When his father’s newspaper, the San Francisco Examiner, was having financial difficulties, William Randolph Hearst, Jr. (1863-1951) stepped in to run it.

More than two hundred newspapers in key cities throughout the country, periodicals, wire even photo offerings, newsreels, radio stations, and film production were all part of the media empire he had constructed by the 1930s.

Hearst was the first American media mogul, and his sensationalistic, attention-grabbing practices would permanently alter the industry.

Background And First Publications

Hearst was born to George Hearst, a gold mining magnate who had moved his family to California during the Gold Rush from Missouri, and Sophia Apperson Hearst, a prior teacher from Missouri.

He enrolled at Harvard, when he was the company editor of the Harvard Lampoon until being kicked out of school for missing too many courses and other misdeeds.

Despite his father’s wishes, Hearst pursued a career in journalism rather than the family mining business.

The older Hearst, who was elected as senator from the United States in 1886, had bought the San Francisco Examiner as an advertisement for his campaign for president, and the younger Hearst was inspired by Joseph Pulitzer’s New York World to urge George to give him ownership of the paper.

At the young age of 24, Hearst utilized his family’s wealth to employ top journalistic talent (including authors like Mark Twain, Ambrose Bierce, and Jack London), and he adopted a sensationalized style, replete with snappy headlines and visuals that enlivened the generally dreary paper style of the day.

The Examiner had been losing money for quite some time when Heart bought it, but within three years, circulation increased from five thousand to over 55,000, and the paper started making a profit.

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Successful Media Mogul With A Growing Political Career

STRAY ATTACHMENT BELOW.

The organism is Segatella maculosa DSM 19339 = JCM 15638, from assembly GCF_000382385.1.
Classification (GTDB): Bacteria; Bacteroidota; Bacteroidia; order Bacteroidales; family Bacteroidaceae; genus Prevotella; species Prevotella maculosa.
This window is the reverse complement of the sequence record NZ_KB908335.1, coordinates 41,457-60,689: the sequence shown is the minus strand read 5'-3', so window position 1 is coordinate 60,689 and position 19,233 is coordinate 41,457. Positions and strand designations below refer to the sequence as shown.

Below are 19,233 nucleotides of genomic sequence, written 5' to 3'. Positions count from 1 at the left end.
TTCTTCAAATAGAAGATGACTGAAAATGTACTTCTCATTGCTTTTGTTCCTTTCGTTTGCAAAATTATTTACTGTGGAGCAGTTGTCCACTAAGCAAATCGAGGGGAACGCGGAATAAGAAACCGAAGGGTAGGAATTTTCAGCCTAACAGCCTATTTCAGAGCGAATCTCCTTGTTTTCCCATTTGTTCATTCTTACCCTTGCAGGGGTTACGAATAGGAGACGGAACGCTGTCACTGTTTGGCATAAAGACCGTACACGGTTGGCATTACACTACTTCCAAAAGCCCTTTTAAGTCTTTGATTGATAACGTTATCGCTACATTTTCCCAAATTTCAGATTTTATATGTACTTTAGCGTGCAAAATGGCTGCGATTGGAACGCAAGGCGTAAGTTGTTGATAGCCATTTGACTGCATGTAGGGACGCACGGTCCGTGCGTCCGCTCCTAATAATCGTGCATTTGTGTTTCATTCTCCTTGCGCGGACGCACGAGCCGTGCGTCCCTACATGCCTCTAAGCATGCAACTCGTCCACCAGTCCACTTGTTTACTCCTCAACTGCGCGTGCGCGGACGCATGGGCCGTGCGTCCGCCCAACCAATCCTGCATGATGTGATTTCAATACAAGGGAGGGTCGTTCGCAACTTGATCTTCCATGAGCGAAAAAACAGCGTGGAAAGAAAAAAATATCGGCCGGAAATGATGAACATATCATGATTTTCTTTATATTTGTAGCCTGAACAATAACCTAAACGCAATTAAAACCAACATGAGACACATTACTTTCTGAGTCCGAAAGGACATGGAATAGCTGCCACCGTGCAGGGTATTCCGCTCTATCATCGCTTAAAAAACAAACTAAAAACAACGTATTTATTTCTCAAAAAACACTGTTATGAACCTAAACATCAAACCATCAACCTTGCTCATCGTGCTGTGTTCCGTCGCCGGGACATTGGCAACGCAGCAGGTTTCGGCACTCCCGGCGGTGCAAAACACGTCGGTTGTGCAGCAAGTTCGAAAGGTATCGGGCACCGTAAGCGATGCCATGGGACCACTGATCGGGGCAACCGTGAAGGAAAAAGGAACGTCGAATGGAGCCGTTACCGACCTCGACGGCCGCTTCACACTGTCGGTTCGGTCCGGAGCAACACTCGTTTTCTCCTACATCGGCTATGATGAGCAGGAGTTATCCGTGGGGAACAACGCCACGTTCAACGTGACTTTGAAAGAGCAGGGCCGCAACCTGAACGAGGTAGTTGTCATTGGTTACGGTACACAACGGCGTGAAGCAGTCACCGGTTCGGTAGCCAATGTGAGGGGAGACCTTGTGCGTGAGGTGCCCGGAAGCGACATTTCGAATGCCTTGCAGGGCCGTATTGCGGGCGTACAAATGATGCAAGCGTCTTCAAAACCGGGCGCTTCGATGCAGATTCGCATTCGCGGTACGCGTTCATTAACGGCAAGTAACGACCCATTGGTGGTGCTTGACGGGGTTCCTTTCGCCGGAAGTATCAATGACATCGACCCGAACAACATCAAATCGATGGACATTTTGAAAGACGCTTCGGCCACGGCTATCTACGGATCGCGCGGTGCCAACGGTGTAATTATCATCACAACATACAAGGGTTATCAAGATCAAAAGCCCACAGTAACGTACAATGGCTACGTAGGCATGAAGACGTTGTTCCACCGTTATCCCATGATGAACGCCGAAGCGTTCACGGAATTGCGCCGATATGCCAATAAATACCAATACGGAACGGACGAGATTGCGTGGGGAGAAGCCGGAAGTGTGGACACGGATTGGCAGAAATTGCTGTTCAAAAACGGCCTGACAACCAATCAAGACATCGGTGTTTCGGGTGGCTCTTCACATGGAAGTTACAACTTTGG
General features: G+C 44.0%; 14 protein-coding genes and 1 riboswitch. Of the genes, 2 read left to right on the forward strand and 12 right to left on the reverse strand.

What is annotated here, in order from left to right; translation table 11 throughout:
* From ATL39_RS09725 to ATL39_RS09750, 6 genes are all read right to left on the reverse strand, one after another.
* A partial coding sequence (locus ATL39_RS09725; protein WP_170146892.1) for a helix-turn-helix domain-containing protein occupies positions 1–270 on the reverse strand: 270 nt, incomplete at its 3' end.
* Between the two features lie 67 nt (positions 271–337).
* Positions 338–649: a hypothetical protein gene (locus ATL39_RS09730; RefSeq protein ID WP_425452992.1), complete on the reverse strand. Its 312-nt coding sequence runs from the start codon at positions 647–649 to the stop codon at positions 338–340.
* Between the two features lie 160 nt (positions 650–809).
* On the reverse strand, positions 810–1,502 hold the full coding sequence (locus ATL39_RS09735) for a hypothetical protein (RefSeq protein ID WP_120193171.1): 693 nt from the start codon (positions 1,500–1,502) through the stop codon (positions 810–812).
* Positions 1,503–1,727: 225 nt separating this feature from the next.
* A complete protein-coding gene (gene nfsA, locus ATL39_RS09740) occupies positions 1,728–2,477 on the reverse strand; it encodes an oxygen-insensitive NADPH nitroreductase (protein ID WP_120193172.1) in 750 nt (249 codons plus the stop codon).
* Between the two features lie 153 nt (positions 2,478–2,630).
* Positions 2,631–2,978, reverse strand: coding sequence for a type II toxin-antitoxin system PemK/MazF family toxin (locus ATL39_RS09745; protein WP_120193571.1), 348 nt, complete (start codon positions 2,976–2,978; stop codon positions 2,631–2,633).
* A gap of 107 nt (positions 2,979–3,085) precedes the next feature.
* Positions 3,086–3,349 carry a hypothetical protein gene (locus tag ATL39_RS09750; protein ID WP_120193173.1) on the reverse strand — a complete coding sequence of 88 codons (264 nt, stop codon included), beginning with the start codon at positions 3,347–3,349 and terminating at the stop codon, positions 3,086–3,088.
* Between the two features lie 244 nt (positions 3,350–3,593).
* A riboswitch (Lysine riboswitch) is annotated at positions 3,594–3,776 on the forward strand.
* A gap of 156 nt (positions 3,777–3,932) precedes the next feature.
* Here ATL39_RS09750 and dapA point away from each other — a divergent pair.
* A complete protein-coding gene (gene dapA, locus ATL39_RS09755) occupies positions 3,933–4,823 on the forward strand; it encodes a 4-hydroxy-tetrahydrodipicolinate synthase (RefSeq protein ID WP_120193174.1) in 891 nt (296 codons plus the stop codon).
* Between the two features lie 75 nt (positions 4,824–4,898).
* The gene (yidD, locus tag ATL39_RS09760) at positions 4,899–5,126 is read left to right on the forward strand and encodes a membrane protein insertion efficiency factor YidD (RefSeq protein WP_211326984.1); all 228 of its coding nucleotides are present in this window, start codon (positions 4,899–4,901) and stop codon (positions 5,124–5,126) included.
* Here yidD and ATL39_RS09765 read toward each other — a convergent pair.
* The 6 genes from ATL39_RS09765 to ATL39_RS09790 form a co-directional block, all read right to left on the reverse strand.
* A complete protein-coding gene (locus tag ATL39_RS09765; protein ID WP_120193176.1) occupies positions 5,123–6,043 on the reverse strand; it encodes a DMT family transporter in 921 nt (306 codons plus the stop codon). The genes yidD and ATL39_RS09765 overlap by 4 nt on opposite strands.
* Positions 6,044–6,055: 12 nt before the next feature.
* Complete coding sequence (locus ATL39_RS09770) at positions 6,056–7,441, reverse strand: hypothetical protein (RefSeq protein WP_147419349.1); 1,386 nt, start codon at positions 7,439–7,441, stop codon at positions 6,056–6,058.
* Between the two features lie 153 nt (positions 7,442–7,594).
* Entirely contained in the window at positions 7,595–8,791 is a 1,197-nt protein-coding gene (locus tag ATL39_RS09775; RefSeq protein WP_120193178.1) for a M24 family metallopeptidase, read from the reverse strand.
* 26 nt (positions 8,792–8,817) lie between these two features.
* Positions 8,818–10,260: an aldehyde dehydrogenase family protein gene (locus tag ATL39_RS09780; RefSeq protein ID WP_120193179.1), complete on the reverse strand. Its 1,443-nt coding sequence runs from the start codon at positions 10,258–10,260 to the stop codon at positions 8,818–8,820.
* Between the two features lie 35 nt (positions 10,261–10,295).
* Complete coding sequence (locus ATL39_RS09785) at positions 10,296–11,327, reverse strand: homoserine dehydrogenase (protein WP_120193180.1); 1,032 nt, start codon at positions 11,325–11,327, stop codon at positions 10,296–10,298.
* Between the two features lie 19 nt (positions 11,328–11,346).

In 1902, after being elected as a representative from New York, Hearst made it his goal to become the Democratic nominee for president.

He wed a former chorus girl named Millicent Willson the next year, and the two had five boys together: George, Randolph, William, Jr., John, Randolph, and David. To further his publishing empire, he also bought publications in Chicago, Los Angeles, and Boston.

Hearst ran for the Democratic presidential nomination in 1904 but lost to Arthur B. Parker

Hearst was undeterred by this setback, and he eventually campaigned for mayor in New York City, where he was soundly defeated by the formidable Tammany Hall political system. Hearst never again served in an elected position after his lost bids for governorship in 1906 and mayor in 1908.

Instead, he put his energy into building a media conglomerate that would eventually encompass newspapers in almost every major American city, as well as popular magazines like Cosmopolitan, Good Housekeeping, Town & Country, and Harper’s Bazaar, and a national wire service.

The weekly news footage and serialized thrillers that Hearst produced were screened in movie theaters around the country. He utilized his media influence to push (in vain) for the country’s decision to remain neutral in World War I.

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Death And The Later Years

Hearst, who had previously advocated for isolationism, backed the U.S. going to war with Japan and Germany following the assault on Pearl Harbor. His lengthy history of anti-Asian prejudice was shown in his publications, where he called for the incarceration of Japanese Americans.

World War II helped revitalize the economy, and Hearst was able to emerge from his financial woes in charge of a scaled-back but still strong media empire.

However, by the end of the 1940s, his health had deteriorated to the point where he and Davies had to relocate from San Simon to Los Angeles in order to be closer to their respective doctors. Hearst passed away at the age of 88 in Beverly Hills on August 14, 1951.

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During the Great Depression, Hearst’s business empire suffered. Although he initially supported Roosevelt’s presidency, he later became at odds with the current Democratic president and his New Deal program, which he criticized as being Soviet-style communism.


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